Will Kobe Return? Doctors Raise Questions About Laker Star's Future In The NBA

'He Will Be Back And With A Vengeance'

One move he swore he performed a million times soon led Kobe Bryant into an uncertain future.

Bryant drove past a defender at the top of the key before losing his footing. Although he stood up moments later and made two free throws, Bryant then hobbled off the court.

In the trainer's room, Bryant then heard he had a torn left Achilles tendon that would require surgery and keep him out the rest of the season.

"This is another challenge in your life," Lakers trainer Gary Vitti recalled saying to Bryant. "The game of basketball comes too easy for you. You need these things."

Bryant had surgery Saturday at Kerlan Jobe Orthopaedic Group, a procedure performed by Dr. Neal ElAttrache and Dr. Stephen Lombardo. The Lakers expect Bryant to stay sidelined for at least six to nine months. And Vitti estimated Bryant will remain immobilized for at least a month.

As Bryant begins this recovery process in hopes to return before the 2013-14 season in the final year of his $30.5 million contract, an informal sampling of outside medical experts suggests that path seems unclear. At least not as definitive as when Bryant stepped on the court this season and averaged a team-leading 27.3 points on 46.3 percent shooting, third best in the NBA.

"My concern for Kobe's recovery is not whether his torn Achilles is going to rehab," said Bob Baravarian, a foot/ankle specialist at the St. John's Health Center in Santa Monica. "My concern is will he still keep the same mental and physical state of mind necessary to get back to an elite level?"

No one doubts Bryant's commitment.

He cemented his 17-year NBA career spanning five NBA championships and a fourth-place standing on the league's all-time scoring list partly because of his unmatched drive and ability to navigate injuries.

Bryant handled all types of ailments in recent seasons, ranging from knee, ankle and finger injuries as well as a concussion. Bryant spent last offseason shedding 16 pounds by tightening his diet in hopes the 34-year-old veteran would have more endurance and energy.

Yet, few believe Bryant will remain the same player.

"There is a strong probability he will come back," said Dr. Thomas Best, the Director of Sports Medicine Research at The Ohio State University. "But the question is, can he come back at the full level he once played? There are a lot of athletes that need time on the field before they come back to normal. We also have to respect the fact about his age."

Bryant will turn 35 this summer and said he will study how other athletes healed from their respective torn Achilles injuries.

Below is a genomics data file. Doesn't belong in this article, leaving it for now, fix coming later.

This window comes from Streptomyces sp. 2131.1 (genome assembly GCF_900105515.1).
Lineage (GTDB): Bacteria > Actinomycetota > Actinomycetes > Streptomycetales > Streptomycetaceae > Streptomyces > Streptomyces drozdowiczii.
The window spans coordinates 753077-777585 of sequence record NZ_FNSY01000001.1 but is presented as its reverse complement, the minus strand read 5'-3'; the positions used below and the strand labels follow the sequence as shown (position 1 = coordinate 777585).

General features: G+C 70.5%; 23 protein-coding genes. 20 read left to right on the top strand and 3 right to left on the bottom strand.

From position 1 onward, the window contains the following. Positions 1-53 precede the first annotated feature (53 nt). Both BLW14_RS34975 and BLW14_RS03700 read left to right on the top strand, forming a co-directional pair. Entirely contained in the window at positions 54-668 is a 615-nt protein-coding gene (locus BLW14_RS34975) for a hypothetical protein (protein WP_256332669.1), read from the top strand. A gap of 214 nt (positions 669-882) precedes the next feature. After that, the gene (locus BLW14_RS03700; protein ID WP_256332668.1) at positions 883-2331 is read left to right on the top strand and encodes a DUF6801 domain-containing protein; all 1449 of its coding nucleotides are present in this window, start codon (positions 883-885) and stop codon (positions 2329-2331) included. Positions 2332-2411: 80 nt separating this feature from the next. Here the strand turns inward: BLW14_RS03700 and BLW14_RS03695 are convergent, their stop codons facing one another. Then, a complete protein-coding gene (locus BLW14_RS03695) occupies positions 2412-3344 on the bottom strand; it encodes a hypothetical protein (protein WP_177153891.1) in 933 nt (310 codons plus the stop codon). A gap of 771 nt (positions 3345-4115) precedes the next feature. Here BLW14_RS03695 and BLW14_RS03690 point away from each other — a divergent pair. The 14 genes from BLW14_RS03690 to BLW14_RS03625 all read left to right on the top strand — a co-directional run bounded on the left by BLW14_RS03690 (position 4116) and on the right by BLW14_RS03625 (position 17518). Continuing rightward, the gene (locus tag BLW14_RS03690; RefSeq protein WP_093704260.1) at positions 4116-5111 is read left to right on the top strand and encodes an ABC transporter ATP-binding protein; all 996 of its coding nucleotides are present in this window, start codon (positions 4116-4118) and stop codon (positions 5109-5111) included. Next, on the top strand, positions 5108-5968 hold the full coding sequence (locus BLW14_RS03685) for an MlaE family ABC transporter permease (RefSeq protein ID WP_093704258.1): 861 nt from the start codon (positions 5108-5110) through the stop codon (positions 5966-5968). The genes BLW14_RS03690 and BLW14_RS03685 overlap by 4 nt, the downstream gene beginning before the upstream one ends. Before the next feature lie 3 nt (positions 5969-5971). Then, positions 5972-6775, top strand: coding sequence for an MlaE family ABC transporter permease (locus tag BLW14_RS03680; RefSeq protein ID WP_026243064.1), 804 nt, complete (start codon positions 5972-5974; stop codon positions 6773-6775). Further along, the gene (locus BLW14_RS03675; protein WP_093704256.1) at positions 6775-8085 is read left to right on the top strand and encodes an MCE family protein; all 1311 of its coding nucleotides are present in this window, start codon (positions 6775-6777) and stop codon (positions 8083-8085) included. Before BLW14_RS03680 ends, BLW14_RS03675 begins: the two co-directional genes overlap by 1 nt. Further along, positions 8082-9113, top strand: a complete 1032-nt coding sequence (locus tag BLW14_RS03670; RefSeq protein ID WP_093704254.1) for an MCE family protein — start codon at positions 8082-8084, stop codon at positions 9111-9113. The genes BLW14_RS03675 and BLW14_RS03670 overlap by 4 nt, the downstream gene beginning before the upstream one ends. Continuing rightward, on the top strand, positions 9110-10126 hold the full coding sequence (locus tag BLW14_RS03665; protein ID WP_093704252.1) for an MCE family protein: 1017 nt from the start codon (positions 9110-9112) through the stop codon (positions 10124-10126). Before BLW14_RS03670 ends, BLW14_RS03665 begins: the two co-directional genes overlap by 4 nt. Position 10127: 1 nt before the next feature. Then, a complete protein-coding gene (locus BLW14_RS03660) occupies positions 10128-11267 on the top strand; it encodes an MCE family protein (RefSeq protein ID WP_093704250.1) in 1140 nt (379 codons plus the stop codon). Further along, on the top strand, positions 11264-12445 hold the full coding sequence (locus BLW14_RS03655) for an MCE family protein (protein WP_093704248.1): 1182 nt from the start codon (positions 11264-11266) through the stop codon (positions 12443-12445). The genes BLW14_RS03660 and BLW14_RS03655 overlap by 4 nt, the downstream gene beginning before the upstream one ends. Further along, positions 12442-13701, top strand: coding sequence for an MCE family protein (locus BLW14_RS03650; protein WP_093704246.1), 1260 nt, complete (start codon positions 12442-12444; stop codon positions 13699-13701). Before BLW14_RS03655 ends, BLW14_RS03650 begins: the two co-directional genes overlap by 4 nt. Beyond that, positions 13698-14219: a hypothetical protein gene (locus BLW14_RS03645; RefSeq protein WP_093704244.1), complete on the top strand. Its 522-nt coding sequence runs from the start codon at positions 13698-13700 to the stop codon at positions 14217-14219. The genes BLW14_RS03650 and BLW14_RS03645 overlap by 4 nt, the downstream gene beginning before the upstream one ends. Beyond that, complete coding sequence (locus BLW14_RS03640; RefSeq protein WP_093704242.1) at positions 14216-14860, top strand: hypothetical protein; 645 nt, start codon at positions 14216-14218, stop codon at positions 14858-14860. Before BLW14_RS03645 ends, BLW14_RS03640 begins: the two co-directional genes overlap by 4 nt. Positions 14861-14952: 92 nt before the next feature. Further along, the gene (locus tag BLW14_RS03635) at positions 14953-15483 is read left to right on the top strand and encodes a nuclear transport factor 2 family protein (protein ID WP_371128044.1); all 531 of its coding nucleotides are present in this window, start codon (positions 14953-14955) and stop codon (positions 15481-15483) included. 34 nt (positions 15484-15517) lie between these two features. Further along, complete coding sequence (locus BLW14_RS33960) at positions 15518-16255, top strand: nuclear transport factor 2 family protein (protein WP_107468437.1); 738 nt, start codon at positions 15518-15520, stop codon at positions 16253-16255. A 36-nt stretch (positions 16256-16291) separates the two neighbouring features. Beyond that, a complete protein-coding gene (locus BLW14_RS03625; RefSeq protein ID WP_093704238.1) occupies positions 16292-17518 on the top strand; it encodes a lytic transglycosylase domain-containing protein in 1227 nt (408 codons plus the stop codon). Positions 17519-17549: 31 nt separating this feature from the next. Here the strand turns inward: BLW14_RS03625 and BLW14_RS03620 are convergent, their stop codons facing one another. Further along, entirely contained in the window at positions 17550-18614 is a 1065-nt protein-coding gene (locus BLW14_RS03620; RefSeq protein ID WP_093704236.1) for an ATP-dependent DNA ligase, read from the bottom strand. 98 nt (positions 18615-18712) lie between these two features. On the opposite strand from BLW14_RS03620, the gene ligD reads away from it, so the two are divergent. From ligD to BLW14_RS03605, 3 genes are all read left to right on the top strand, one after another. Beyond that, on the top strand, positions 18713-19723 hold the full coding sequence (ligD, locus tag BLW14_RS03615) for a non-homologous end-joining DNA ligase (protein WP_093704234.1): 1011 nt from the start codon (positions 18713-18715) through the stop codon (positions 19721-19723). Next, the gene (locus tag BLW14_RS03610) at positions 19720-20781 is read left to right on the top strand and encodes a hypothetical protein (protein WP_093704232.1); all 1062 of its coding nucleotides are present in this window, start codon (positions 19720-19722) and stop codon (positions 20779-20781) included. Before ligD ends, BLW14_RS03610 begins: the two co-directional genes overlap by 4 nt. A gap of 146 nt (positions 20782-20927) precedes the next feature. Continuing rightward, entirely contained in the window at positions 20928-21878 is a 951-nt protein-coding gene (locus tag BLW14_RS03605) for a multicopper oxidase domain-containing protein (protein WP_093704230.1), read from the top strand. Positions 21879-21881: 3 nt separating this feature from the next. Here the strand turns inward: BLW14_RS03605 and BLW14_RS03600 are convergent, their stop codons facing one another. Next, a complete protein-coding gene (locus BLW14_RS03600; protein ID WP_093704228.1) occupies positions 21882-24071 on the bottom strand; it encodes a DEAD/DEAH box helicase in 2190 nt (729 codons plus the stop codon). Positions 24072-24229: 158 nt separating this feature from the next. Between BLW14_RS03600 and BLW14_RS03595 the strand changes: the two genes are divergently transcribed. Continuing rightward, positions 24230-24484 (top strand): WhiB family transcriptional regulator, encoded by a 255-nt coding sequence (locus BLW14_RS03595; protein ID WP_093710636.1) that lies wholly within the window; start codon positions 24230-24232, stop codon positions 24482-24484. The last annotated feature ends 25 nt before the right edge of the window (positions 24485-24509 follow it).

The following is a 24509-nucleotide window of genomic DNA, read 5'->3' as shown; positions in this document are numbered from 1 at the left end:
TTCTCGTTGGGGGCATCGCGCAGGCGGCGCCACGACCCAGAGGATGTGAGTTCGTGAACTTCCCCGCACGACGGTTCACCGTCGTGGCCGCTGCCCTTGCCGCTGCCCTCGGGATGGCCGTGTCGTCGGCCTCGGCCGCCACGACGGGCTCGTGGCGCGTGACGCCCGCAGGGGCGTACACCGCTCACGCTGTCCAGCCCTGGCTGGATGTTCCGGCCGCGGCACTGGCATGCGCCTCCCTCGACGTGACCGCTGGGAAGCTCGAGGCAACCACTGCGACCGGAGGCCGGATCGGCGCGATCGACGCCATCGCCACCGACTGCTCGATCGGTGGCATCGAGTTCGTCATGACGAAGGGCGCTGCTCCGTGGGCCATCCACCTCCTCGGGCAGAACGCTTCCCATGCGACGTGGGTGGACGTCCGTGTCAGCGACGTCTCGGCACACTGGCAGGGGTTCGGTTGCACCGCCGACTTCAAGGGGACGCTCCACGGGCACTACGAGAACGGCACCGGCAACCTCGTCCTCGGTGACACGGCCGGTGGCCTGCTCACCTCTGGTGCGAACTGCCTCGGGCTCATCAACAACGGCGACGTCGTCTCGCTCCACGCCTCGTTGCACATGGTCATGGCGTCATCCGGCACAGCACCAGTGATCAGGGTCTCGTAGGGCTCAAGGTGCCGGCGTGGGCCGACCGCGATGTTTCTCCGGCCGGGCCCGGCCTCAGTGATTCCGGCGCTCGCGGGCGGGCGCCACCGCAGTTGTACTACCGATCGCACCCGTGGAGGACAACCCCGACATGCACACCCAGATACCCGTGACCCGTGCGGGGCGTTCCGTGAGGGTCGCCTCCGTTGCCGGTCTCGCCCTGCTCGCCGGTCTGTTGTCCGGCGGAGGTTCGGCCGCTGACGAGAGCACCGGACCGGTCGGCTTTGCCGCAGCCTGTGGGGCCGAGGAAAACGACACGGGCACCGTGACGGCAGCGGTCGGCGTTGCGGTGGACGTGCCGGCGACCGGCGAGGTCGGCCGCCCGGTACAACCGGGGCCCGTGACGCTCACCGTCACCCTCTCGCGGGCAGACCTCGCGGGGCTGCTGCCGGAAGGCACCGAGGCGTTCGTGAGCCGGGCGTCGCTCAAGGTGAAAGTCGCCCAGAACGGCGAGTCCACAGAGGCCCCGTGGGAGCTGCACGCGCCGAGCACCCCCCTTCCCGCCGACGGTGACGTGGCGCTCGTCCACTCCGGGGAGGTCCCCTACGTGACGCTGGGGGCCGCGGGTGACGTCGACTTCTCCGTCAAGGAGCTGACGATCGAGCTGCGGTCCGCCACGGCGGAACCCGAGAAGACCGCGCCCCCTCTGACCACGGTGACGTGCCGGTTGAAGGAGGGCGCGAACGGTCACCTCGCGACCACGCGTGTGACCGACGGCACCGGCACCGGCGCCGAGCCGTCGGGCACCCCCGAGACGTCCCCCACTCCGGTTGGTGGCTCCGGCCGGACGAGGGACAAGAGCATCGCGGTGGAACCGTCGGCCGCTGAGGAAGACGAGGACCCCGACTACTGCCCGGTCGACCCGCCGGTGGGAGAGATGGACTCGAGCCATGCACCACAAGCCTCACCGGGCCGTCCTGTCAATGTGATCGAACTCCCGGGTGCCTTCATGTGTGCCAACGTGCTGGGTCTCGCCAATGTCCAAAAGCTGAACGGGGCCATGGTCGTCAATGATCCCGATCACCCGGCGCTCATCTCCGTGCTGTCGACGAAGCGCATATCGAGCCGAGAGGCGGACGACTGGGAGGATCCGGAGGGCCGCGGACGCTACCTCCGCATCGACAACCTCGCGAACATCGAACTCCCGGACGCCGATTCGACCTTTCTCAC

Former Galaxy star David Beckham at age 34 tore his Achilles in a soccer game March 14, 2012, and returned six months later, a month ahead of schedule. Clippers guard Chauncey Billups tore his left Achilles last February, an injury that sidelined him for 46 games.

Former Atlanta Hawks forward Dominique Wilkins overcame a ruptured Achilles late in his career. But that injury prompted both Shaquille O'Neal and Charles Barkley to retire.

"The best thing you can do for us as media is say things that he can't do it," Vitti said of Bryant. "That will force him to do it. He's ready to take the challenge."

That Bryant had his surgery the following day led various medical experts to believe he could accelerate his recovery as quickly as five months.

"The faster you fix it, the better," said Dr. Alan Beyer, the executive medical director of Hoag Orthopedic Institute in Southern California.

"Otherwise, the muscle contracts. That makes it harder to heal the tendon."

Bryant has just started his immobilization process, which doctors say mostly consists of ensuring one's foot remains elevated while avoiding walking as much as possible.

After that, doctors said most patients go through various exercises to extend their range of motion. Most treatment involves icing and electronic stimulation. And there remains one important variable to determine whether Bryant will overcome this challenge, one he has proved already many times.

"Mind over matter is extremely important for healing," said Dr. Robert Khorramian, a Santa Monica foot & ankle specialist. "I'm sure he wants to break a lot more records -- getting closer to Kareem Abdul-Jabbar's scoring record and winning more championships. He will be back and with a vengeance. " ___

(c)2013 the Daily News (Los Angeles)

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Distributed by MCT Information Services

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